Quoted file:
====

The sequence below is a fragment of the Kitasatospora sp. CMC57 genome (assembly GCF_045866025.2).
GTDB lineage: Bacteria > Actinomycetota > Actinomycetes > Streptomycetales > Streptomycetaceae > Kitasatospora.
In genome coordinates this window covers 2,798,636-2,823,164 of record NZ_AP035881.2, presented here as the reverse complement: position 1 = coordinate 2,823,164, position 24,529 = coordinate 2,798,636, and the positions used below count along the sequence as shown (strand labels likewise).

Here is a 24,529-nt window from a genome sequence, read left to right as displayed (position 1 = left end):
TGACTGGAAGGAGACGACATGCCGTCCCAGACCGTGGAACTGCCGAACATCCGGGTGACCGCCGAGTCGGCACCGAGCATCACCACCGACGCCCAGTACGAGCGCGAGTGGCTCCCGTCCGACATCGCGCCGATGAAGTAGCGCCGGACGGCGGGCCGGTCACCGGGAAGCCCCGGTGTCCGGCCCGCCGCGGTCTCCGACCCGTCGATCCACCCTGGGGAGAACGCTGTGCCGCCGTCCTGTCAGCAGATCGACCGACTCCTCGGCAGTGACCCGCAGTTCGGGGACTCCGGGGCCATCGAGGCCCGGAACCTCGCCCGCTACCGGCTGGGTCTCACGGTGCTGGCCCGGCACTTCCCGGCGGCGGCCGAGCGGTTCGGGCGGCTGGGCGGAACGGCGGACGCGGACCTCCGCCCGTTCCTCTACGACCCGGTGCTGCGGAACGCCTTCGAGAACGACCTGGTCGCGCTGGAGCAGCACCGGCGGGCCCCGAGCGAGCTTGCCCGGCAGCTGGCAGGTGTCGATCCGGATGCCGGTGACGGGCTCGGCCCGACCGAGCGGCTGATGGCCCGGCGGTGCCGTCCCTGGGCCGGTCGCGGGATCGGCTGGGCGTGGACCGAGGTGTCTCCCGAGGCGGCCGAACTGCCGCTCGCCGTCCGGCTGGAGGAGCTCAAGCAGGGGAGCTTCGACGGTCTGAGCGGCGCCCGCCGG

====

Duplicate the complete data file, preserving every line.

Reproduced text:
The sequence below is a fragment of the Kitasatospora sp. CMC57 genome (assembly GCF_045866025.2).
GTDB lineage: Bacteria > Actinomycetota > Actinomycetes > Streptomycetales > Streptomycetaceae > Kitasatospora.
In genome coordinates this window covers 2,798,636-2,823,164 of record NZ_AP035881.2, presented here as the reverse complement: position 1 = coordinate 2,823,164, position 24,529 = coordinate 2,798,636, and the positions used below count along the sequence as shown (strand labels likewise).

Here is a 24,529-nt window from a genome sequence, read left to right as displayed (position 1 = left end):
TGACTGGAAGGAGACGACATGCCGTCCCAGACCGTGGAACTGCCGAACATCCGGGTGACCGCCGAGTCGGCACCGAGCATCACCACCGACGCCCAGTACGAGCGCGAGTGGCTCCCGTCCGACATCGCGCCGATGAAGTAGCGCCGGACGGCGGGCCGGTCACCGGGAAGCCCCGGTGTCCGGCCCGCCGCGGTCTCCGACCCGTCGATCCACCCTGGGGAGAACGCTGTGCCGCCGTCCTGTCAGCAGATCGACCGACTCCTCGGCAGTGACCCGCAGTTCGGGGACTCCGGGGCCATCGAGGCCCGGAACCTCGCCCGCTACCGGCTGGGTCTCACGGTGCTGGCCCGGCACTTCCCGGCGGCGGCCGAGCGGTTCGGGCGGCTGGGCGGAACGGCGGACGCGGACCTCCGCCCGTTCCTCTACGACCCGGTGCTGCGGAACGCCTTCGAGAACGACCTGGTCGCGCTGGAGCAGCACCGGCGGGCCCCGAGCGAGCTTGCCCGGCAGCTGGCAGGTGTCGATCCGGATGCCGGTGACGGGCTCGGCCCGACCGAGCGGCTGATGGCCCGGCGGTGCCGTCCCTGGGCCGGTCGCGGGATCGGCTGGGCGTGGACCGAGGTGTCTCCCGAGGCGGCCGAACTGCCGCTCGCCGTCCGGCTGGAGGAGCTCAAGCAGGGGAGCTTCGACGGTCTGAGCGGCGCCCGCCGG